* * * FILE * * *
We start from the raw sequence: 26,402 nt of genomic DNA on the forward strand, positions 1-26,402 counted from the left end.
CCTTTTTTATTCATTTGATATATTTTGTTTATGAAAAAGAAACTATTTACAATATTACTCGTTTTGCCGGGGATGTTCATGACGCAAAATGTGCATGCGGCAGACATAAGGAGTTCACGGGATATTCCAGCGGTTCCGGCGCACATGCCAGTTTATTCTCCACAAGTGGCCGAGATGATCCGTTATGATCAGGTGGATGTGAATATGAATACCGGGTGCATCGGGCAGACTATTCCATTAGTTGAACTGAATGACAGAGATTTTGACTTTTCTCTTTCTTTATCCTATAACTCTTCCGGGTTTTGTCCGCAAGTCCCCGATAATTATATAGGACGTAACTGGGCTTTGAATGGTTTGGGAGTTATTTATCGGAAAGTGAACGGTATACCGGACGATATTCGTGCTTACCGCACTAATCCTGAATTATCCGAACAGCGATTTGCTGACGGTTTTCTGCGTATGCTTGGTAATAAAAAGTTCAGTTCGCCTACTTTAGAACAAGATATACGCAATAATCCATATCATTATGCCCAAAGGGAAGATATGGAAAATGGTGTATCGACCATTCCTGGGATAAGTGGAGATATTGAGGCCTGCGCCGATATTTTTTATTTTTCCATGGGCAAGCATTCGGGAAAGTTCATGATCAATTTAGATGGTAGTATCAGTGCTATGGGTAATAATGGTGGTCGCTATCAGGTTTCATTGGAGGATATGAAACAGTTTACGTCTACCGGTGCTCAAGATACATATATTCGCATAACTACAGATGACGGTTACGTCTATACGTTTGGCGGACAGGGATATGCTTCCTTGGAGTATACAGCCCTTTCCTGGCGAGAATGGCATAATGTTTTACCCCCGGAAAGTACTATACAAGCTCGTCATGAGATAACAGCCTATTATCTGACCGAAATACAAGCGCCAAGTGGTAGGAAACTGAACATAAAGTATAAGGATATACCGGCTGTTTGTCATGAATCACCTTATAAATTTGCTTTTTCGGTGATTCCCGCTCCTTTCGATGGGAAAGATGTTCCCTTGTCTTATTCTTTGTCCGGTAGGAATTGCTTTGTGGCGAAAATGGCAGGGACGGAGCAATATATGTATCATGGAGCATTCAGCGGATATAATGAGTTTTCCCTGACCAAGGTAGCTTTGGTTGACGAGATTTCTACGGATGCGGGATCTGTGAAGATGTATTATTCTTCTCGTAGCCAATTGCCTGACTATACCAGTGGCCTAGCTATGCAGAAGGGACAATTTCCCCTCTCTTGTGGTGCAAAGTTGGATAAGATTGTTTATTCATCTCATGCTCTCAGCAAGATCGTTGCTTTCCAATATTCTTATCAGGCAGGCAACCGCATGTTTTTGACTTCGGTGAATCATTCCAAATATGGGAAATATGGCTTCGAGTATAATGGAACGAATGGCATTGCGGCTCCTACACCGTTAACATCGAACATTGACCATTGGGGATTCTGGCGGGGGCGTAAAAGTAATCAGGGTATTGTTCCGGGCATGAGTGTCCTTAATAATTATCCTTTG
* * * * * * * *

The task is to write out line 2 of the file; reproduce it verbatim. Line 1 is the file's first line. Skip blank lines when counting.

CCTTTTTTATTCATTTGATATATTTTGTTTATGAAAAAGAAACTATTTACAATATTACTCGTTTTGCCGGGGATGTTCATGACGCAAAATGTGCATGCGGCAGACATAAGGAGTTCACGGGATATTCCAGCGGTTCCGGCGCACATGCCAGTTTATTCTCCACAAGTGGCCGAGATGATCCGTTATGATCAGGTGGATGTGAATATGAATACCGGGTGCATCGGGCAGACTATTCCATTAGTTGAACTGAATGACAGAGATTTTGACTTTTCTCTTTCTTTATCCTATAACTCTTCCGGGTTTTGTCCGCAAGTCCCCGATAATTATATAGGACGTAACTGGGCTTTGAATGGTTTGGGAGTTATTTATCGGAAAGTGAACGGTATACCGGACGATATTCGTGCTTACCGCACTAATCCTGAATTATCCGAACAGCGATTTGCTGACGGTTTTCTGCGTATGCTTGGTAATAAAAAGTTCAGTTCGCCTACTTTAGAACAAGATATACGCAATAATCCATATCATTATGCCCAAAGGGAAGATATGGAAAATGGTGTATCGACCATTCCTGGGATAAGTGGAGATATTGAGGCCTGCGCCGATATTTTTTATTTTTCCATGGGCAAGCATTCGGGAAAGTTCATGATCAATTTAGATGGTAGTATCAGTGCTATGGGTAATAATGGTGGTCGCTATCAGGTTTCATTGGAGGATATGAAACAGTTTACGTCTACCGGTGCTCAAGATACATATATTCGCATAACTACAGATGACGGTTACGTCTATACGTTTGGCGGACAGGGATATGCTTCCTTGGAGTATACAGCCCTTTCCTGGCGAGAATGGCATAATGTTTTACCCCCGGAAAGTACTATACAAGCTCGTCATGAGATAACAGCCTATTATCTGACCGAAATACAAGCGCCAAGTGGTAGGAAACTGAACATAAAGTATAAGGATATACCGGCTGTTTGTCATGAATCACCTTATAAATTTGCTTTTTCGGTGATTCCCGCTCCTTTCGATGGGAAAGATGTTCCCTTGTCTTATTCTTTGTCCGGTAGGAATTGCTTTGTGGCGAAAATGGCAGGGACGGAGCAATATATGTATCATGGAGCATTCAGCGGATATAATGAGTTTTCCCTGACCAAGGTAGCTTTGGTTGACGAGATTTCTACGGATGCGGGATCTGTGAAGATGTATTATTCTTCTCGTAGCCAATTGCCTGACTATACCAGTGGCCTAGCTATGCAGAAGGGACAATTTCCCCTCTCTTGTGGTGCAAAGTTGGATAAGATTGTTTATTCATCTCATGCTCTCAGCAAGATCGTTGCTTTCCAATATTCTTATCAGGCAGGCAACCGCATGTTTTTGACTTCGGTGAATCATTCCAAATATGGGAAATATGGCTTCGAGTATAATGGAACGAATGGCATTGCGGCTCCTACACCGTTAACATCGAACATTGACCATTGGGGATTCTGGCGGGGGCGTAAAAGTAATCAGGGTATTGTTCCGGGCATGAGTGTCCTTAATAATTATCCTTTG